Let me try to paint this picture. We were sitting in our school conference room on a Skype call with a Norwegian company, First Scandinavian, who creates and runs Newton Rooms around the world. Across the table from our High School Principal and Student Design Lab teacher were two leading research scientists from The Center for Forensic Science Research and Education. In the middle of the conference room table sat a PCR Machine (which if you asked me what this…

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How to Use Learning Goals to Pick the Right Technology Tools – A.J. JULIANI – Education Article

Three different schools, in three different states, in a matter of two weeks. I got the same question. “How can I use Flipgrid in my class?” “Have you tried this with Flipgrid?” “Oooh, this would be perfect with Flipgrid!” It seems that Flipgrid has teachers and school leaders around the country (and world) excited to use its product for learning purposes. But, last summer I was bombarded with the same questions about Formative and Google Classroom. Before that, it…

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How To Do Project-Based Learning That Connects to Standards and Curriculum – A.J. JULIANI – Education Article

There is a scene in the film, “Most Likely to Succeed”, that struck me to the core. You see, for years I wanted to be the challenging teacher. I wanted to be the one where students came into my class and left knowing and understanding much more than in any other subject. I made their tests and quizzes extremely challenging, making sure they’d have to study in order to even come close to a B or an A. And for…

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Teaching Our Kids About The Necessary Work To Have An Opinion – A.J. JULIANI – Education Article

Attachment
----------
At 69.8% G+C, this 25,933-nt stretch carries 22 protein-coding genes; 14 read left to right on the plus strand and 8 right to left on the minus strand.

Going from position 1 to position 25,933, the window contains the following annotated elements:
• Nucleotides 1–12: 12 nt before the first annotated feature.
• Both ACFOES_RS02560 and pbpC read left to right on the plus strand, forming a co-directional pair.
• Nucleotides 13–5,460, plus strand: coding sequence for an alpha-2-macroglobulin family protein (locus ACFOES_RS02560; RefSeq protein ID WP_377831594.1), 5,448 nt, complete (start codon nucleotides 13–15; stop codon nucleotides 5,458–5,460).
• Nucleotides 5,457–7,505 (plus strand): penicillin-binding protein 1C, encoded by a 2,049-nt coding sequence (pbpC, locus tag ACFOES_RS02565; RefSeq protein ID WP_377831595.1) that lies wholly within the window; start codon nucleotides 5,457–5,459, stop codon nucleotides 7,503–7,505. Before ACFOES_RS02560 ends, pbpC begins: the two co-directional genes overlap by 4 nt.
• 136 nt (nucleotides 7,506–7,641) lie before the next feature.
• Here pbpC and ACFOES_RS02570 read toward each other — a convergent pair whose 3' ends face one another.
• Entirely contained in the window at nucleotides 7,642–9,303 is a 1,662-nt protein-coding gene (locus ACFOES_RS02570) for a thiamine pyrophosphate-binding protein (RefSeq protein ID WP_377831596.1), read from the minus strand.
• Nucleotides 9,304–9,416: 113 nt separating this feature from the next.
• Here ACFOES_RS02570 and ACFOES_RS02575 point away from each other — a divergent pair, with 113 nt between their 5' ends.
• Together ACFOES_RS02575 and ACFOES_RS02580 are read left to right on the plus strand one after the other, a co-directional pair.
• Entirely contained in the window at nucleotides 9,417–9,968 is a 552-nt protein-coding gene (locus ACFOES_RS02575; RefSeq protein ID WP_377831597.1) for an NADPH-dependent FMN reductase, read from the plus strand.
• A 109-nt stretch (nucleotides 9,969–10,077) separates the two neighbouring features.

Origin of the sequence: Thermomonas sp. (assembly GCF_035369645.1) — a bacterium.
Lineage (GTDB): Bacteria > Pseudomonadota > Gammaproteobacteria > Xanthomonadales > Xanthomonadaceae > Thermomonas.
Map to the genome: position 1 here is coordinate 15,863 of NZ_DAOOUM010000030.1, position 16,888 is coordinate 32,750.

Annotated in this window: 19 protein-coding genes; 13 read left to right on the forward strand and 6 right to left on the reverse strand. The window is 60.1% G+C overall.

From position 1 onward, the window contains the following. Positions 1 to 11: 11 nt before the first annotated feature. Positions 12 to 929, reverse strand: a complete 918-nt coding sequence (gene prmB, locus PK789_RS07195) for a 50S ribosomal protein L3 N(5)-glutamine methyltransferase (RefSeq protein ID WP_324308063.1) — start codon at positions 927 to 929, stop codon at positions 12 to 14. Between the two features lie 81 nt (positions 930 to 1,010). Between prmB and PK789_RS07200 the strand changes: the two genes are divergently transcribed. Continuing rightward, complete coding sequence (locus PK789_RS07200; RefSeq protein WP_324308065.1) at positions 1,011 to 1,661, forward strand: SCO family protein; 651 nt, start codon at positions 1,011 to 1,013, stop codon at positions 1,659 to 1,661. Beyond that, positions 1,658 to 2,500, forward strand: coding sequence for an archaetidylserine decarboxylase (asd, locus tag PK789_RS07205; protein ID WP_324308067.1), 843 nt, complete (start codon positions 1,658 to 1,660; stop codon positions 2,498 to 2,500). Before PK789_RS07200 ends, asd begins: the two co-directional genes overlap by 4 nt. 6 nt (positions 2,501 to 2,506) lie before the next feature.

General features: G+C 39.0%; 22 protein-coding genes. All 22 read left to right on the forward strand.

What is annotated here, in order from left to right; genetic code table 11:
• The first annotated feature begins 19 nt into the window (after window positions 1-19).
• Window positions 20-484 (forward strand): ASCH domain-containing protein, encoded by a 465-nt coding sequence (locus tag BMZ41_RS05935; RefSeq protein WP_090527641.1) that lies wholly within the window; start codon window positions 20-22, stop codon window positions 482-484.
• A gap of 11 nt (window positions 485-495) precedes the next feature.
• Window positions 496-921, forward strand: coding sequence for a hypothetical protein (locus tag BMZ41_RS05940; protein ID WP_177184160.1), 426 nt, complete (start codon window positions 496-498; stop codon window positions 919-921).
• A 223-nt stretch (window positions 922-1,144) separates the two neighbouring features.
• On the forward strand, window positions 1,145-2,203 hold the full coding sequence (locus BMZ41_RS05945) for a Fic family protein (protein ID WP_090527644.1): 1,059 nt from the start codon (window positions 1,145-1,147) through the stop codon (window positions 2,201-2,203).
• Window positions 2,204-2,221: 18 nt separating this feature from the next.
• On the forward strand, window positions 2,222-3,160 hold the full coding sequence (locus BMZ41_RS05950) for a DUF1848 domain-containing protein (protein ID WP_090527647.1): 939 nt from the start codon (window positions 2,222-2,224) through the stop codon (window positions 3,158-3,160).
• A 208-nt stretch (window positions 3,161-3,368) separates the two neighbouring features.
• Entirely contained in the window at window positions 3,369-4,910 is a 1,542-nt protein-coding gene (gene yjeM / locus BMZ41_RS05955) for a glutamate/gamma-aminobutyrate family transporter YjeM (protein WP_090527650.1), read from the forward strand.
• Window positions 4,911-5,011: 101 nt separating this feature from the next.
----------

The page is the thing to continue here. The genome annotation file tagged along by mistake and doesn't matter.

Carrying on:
“I never allow myself to have an opinion on anything thatI don’t know the other side’s argument better than they do.”— Charlie Munger It was early on in my teaching career when it hit me: My students believed any opinion on our current text was a good opinion. They would offer up their own “thoughts”, “beliefs”, “feelings” and opinions on the short-story, and believed (wholeheartedly) that any reader response was a correct reader response. At first, I didn’t want to say…

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Focusing On What Is Going To Stay The Same in Education – A.J. JULIANI – Education Article

One of my favorite writers (and thinkers) in the world, Shane Parrish, recently wrote a post titled, “What’s Staying the Same?”. In this post, he flips the questions we all are normally asking (what is going to change?) into one that has relevance for all aspects of life, but especially for education: I want to know the future. So do you. However, our desire to know the future leads us to seek answers to unanswerable questions. The question, “What’s…

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My 2018 Failing Report – A.J. JULIANI – Education Article

When my students were doing the 20% Project (Genius Hour) in my class we had an “Epic Fail Board” (inspired by a number of people) where they would pin up some their biggest fails and epic risks. The 20% project required each student to challenge themselves. They were learning and creating with a purpose, often with lofty expectations and goals, and failing came at every step. In the first month of the project, I could sense hesitation from many…